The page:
BAGHDAD (Reuters) - Iraqi Prime Minister Haider al-Abadi has warned that a political crisis engulfing his country over anti-graft reforms could hamper the war against Islamic State militants.
The United Nations issued a similar assessment, saying the militants would gain from any weakening of Iraq’s state institutions.The crisis escalated this week with the cancellation of two voting sessions in parliament over a planned cabinet reshuffle sought by Abadi as part of his anti-corruption drive.
Tussles between lawmakers broke out on Wednesday, a day after the first attempted vote. After a second cancellation of the vote on Thursday dozens of lawmakers held a mock session where they removed the speaker.
“The conflict has crippled parliament ... and could obstruct the work of the government, impacting the heroic operations to free our cities and villages (from Islamic State),” Abadi said in a statement issued late on Thursday.
Iraq, a major OPEC exporter which sits on one of the world’s largest oil reserves, ranks 161th out of 168 countries on Transparency International’s Corruption Perceptions Index.
Corruption became a major issue after global oil prices collapsed two years ago, shrinking the state budget at a time when it needed additional income to wage war against Islamic State, the ultra-hardline Sunni group that controls swathes of northern and western Iraq, including the city of Mosul.
The militants have been retreating since December, when the Iraqi army recaptured Ramadi, the largest city in the western region. Earlier this week, the army took the nearby region of Hit, pushing them further north along the Euphrates valley.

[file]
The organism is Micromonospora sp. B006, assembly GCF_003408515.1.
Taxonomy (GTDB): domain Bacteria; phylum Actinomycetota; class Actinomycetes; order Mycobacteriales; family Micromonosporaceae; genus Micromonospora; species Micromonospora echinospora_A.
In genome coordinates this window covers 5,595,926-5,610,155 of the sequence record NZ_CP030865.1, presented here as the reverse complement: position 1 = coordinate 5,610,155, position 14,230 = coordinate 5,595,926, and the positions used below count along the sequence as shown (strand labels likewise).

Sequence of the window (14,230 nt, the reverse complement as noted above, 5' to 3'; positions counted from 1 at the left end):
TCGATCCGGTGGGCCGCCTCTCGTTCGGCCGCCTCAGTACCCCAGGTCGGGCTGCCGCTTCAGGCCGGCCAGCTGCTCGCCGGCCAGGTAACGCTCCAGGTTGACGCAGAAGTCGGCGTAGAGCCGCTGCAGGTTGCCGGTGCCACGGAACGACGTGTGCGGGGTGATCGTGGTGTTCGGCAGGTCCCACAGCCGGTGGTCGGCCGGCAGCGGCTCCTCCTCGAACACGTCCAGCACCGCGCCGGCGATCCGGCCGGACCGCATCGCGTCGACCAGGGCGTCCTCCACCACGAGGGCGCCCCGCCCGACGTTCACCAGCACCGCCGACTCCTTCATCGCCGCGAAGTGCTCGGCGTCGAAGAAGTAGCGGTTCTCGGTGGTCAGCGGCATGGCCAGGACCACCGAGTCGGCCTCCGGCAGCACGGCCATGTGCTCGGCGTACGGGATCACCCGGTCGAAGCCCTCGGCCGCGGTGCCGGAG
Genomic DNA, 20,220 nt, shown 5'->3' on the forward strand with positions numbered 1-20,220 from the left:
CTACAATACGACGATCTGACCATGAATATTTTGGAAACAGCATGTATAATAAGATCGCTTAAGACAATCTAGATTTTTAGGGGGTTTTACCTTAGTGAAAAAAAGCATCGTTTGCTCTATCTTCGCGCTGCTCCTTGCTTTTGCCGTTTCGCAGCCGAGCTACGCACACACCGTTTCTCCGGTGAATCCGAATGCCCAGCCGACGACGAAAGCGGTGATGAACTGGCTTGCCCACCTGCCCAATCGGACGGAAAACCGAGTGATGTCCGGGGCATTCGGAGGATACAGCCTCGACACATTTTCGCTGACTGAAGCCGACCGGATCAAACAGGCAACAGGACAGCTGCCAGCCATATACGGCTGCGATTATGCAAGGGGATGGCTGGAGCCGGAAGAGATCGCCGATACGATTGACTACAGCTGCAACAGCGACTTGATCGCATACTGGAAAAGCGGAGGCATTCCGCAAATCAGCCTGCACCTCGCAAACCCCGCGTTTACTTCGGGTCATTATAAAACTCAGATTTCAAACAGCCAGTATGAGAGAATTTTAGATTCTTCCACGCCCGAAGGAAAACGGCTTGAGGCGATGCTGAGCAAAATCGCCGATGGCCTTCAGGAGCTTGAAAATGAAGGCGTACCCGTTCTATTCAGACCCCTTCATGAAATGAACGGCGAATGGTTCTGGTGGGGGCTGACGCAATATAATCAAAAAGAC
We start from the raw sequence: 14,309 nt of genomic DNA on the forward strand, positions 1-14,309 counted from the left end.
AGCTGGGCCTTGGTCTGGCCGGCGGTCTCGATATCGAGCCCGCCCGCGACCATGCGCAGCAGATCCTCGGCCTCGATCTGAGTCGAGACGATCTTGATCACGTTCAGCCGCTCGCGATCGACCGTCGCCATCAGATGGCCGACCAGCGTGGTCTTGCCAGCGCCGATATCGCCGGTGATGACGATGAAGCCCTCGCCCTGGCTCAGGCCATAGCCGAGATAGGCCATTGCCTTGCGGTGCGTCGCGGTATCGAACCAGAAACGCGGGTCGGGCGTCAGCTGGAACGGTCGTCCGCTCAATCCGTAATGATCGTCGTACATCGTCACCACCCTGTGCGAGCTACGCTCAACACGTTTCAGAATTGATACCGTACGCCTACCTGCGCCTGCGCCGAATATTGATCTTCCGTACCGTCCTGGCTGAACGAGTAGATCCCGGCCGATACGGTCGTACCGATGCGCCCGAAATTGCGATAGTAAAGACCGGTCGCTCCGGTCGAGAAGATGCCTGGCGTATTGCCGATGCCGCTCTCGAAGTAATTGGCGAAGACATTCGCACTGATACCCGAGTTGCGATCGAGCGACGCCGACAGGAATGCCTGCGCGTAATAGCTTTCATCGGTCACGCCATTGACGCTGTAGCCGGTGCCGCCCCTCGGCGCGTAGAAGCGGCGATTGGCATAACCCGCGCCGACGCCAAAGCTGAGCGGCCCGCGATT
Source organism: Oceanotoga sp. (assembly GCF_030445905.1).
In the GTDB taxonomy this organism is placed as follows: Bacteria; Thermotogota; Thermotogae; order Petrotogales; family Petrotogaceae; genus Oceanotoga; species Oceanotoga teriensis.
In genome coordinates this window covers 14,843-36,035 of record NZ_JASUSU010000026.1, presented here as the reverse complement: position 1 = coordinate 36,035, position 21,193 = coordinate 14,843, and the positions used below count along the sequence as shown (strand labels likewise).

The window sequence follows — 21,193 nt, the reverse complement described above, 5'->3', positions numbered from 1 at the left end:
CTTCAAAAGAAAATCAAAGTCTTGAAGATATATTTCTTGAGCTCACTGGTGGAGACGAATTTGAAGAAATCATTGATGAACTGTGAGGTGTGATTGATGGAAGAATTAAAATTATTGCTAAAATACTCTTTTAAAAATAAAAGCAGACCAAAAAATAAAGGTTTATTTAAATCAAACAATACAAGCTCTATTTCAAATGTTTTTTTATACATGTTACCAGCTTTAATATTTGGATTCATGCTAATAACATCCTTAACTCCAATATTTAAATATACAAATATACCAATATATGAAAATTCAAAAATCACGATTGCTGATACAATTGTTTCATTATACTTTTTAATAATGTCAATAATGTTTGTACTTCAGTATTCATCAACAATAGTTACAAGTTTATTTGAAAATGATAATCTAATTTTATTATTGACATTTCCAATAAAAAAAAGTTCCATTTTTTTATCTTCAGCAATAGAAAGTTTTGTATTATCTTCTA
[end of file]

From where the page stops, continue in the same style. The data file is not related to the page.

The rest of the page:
“The only party that benefits from the political divisions and chaos as well as the weakening of the state and its institutions is Daesh,” said Gyorgy Busztin, Deputy Special Representative of the U.N. Secretary-General, using a pejorative Arabic name for the group.
“We should not allow this to happen,” he said in a statement on Friday, calling on the Iraqi politicians to resolve their differences through dialogue.
Abadi announced a government overhaul in February under pressure from the clergy of Iraq’s Shi’ite majority.
He initially proposed independent technocrats as candidates to try to free the ministries from the grip of a political class that built its wealth and influence on a patronage system put in place after the overthrow of Saddam Hussein in 2003.
Abadi then modified his list to include candidates nominated by the dominant political groups, prompting protests inside parliament by lawmakers who say it will again result in corruption.
Reporting by Maher Chmaytelli; Editing by Gareth Jones and Dominic Evans